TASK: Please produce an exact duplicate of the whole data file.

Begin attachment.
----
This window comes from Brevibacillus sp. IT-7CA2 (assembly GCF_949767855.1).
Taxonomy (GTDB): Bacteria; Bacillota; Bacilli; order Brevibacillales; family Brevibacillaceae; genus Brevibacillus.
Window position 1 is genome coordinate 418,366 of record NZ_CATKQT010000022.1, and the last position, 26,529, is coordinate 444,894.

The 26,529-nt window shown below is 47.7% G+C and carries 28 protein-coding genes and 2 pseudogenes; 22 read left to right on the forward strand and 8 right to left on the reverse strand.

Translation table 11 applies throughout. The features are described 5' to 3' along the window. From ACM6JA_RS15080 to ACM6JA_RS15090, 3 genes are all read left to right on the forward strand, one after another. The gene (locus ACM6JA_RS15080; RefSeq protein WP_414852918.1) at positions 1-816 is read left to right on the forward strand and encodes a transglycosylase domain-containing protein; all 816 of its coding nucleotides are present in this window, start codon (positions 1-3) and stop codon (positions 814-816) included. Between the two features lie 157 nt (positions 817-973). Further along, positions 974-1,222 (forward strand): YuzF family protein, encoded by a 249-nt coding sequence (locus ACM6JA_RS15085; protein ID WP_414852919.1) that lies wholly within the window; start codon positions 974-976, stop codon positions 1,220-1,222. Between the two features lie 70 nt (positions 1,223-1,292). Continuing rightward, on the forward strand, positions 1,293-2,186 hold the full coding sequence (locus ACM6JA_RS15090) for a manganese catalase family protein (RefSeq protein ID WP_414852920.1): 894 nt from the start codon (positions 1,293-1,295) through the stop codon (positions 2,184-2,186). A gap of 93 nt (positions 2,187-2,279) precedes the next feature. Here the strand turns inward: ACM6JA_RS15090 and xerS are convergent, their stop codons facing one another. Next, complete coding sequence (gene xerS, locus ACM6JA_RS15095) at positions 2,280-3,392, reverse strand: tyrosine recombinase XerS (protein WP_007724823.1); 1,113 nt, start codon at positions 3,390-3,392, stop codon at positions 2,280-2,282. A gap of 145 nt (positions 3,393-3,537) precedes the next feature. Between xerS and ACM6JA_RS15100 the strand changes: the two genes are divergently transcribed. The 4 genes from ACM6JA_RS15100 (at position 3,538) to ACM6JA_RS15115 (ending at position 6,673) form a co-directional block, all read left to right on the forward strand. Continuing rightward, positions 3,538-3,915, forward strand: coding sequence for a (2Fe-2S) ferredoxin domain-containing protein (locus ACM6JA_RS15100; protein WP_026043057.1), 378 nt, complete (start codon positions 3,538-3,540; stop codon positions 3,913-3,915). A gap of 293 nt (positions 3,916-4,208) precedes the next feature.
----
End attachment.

This window comes from Brevibacillus sp. IT-7CA2 (assembly GCF_949767855.1).
Taxonomy (GTDB): Bacteria; Bacillota; Bacilli; order Brevibacillales; family Brevibacillaceae; genus Brevibacillus.
Window position 1 is genome coordinate 418,366 of record NZ_CATKQT010000022.1, and the last position, 26,529, is coordinate 444,894.

The 26,529-nt window shown below is 47.7% G+C and carries 28 protein-coding genes and 2 pseudogenes; 22 read left to right on the forward strand and 8 right to left on the reverse strand.

Translation table 11 applies throughout. The features are described 5' to 3' along the window. From ACM6JA_RS15080 to ACM6JA_RS15090, 3 genes are all read left to right on the forward strand, one after another. The gene (locus ACM6JA_RS15080; RefSeq protein WP_414852918.1) at positions 1-816 is read left to right on the forward strand and encodes a transglycosylase domain-containing protein; all 816 of its coding nucleotides are present in this window, start codon (positions 1-3) and stop codon (positions 814-816) included. Between the two features lie 157 nt (positions 817-973). Further along, positions 974-1,222 (forward strand): YuzF family protein, encoded by a 249-nt coding sequence (locus ACM6JA_RS15085; protein ID WP_414852919.1) that lies wholly within the window; start codon positions 974-976, stop codon positions 1,220-1,222. Between the two features lie 70 nt (positions 1,223-1,292). Continuing rightward, on the forward strand, positions 1,293-2,186 hold the full coding sequence (locus ACM6JA_RS15090) for a manganese catalase family protein (RefSeq protein ID WP_414852920.1): 894 nt from the start codon (positions 1,293-1,295) through the stop codon (positions 2,184-2,186). A gap of 93 nt (positions 2,187-2,279) precedes the next feature. Here the strand turns inward: ACM6JA_RS15090 and xerS are convergent, their stop codons facing one another. Next, complete coding sequence (gene xerS, locus ACM6JA_RS15095) at positions 2,280-3,392, reverse strand: tyrosine recombinase XerS (protein WP_007724823.1); 1,113 nt, start codon at positions 3,390-3,392, stop codon at positions 2,280-2,282. A gap of 145 nt (positions 3,393-3,537) precedes the next feature. Between xerS and ACM6JA_RS15100 the strand changes: the two genes are divergently transcribed. The 4 genes from ACM6JA_RS15100 (at position 3,538) to ACM6JA_RS15115 (ending at position 6,673) form a co-directional block, all read left to right on the forward strand. Continuing rightward, positions 3,538-3,915, forward strand: coding sequence for a (2Fe-2S) ferredoxin domain-containing protein (locus ACM6JA_RS15100; protein WP_026043057.1), 378 nt, complete (start codon positions 3,538-3,540; stop codon positions 3,913-3,915). A gap of 293 nt (positions 3,916-4,208) precedes the next feature.